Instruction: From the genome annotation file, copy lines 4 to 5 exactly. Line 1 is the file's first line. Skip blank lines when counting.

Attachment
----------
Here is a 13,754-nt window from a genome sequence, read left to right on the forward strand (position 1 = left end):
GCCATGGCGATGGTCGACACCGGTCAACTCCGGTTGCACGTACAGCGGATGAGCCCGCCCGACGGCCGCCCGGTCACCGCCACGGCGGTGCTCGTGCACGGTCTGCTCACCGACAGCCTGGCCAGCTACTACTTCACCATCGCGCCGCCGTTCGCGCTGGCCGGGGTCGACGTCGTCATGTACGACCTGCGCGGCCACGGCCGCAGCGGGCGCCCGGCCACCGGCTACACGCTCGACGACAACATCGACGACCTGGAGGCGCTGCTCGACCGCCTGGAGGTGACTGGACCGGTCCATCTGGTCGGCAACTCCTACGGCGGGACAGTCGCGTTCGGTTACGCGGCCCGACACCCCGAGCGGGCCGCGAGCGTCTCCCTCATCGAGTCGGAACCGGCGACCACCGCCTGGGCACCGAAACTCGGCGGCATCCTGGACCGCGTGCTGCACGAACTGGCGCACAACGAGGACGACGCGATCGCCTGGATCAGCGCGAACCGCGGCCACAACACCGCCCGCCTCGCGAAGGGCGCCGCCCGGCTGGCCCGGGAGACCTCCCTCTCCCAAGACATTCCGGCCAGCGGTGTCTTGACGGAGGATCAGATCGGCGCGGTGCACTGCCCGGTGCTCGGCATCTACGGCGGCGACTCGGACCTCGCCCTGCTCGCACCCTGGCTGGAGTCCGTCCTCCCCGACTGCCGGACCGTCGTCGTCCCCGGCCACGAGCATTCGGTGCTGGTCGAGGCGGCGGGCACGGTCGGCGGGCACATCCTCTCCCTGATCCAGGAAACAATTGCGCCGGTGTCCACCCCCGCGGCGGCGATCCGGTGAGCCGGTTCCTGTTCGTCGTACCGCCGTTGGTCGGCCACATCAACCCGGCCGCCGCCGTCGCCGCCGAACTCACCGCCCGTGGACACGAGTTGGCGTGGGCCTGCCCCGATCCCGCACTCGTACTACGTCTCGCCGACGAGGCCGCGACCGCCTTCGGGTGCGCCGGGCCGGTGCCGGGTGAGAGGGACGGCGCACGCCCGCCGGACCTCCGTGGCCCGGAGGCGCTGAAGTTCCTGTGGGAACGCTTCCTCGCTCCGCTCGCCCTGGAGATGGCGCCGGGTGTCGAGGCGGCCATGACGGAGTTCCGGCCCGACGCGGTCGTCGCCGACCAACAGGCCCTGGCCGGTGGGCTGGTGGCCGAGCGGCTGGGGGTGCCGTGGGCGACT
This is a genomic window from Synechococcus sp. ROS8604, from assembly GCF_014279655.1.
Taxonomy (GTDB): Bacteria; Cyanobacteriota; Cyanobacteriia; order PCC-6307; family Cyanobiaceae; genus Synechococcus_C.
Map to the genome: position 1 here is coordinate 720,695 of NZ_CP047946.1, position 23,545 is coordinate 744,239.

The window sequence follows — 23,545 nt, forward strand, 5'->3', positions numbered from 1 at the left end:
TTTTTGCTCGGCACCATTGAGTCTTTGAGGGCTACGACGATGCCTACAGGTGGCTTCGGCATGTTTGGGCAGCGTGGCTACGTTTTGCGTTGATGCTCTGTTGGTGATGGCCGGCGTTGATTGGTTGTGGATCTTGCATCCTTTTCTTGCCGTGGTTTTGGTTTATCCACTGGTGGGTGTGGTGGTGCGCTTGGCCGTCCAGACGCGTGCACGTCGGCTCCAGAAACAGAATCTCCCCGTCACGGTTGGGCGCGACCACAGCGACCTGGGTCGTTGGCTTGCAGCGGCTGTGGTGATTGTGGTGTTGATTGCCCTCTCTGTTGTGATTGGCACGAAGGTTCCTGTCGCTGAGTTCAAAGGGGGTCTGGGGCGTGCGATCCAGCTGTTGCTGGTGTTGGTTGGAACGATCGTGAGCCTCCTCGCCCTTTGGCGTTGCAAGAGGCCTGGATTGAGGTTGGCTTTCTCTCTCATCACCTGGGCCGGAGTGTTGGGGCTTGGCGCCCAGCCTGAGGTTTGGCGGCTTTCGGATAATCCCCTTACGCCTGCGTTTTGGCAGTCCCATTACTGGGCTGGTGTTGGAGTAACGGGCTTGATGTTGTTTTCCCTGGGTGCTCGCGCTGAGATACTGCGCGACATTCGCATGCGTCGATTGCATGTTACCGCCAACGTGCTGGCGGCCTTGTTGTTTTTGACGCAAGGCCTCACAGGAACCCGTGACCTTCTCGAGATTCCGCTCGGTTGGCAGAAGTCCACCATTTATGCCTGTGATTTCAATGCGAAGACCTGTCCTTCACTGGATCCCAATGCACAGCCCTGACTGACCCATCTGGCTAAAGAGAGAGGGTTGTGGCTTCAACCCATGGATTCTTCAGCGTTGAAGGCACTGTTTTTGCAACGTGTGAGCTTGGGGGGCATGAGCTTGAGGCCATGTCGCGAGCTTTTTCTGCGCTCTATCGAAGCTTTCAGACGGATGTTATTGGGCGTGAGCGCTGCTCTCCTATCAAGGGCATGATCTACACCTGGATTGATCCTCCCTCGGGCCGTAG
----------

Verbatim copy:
Taxonomy (GTDB): Bacteria; Cyanobacteriota; Cyanobacteriia; order PCC-6307; family Cyanobiaceae; genus Synechococcus_C.
Map to the genome: position 1 here is coordinate 720,695 of NZ_CP047946.1, position 23,545 is coordinate 744,239.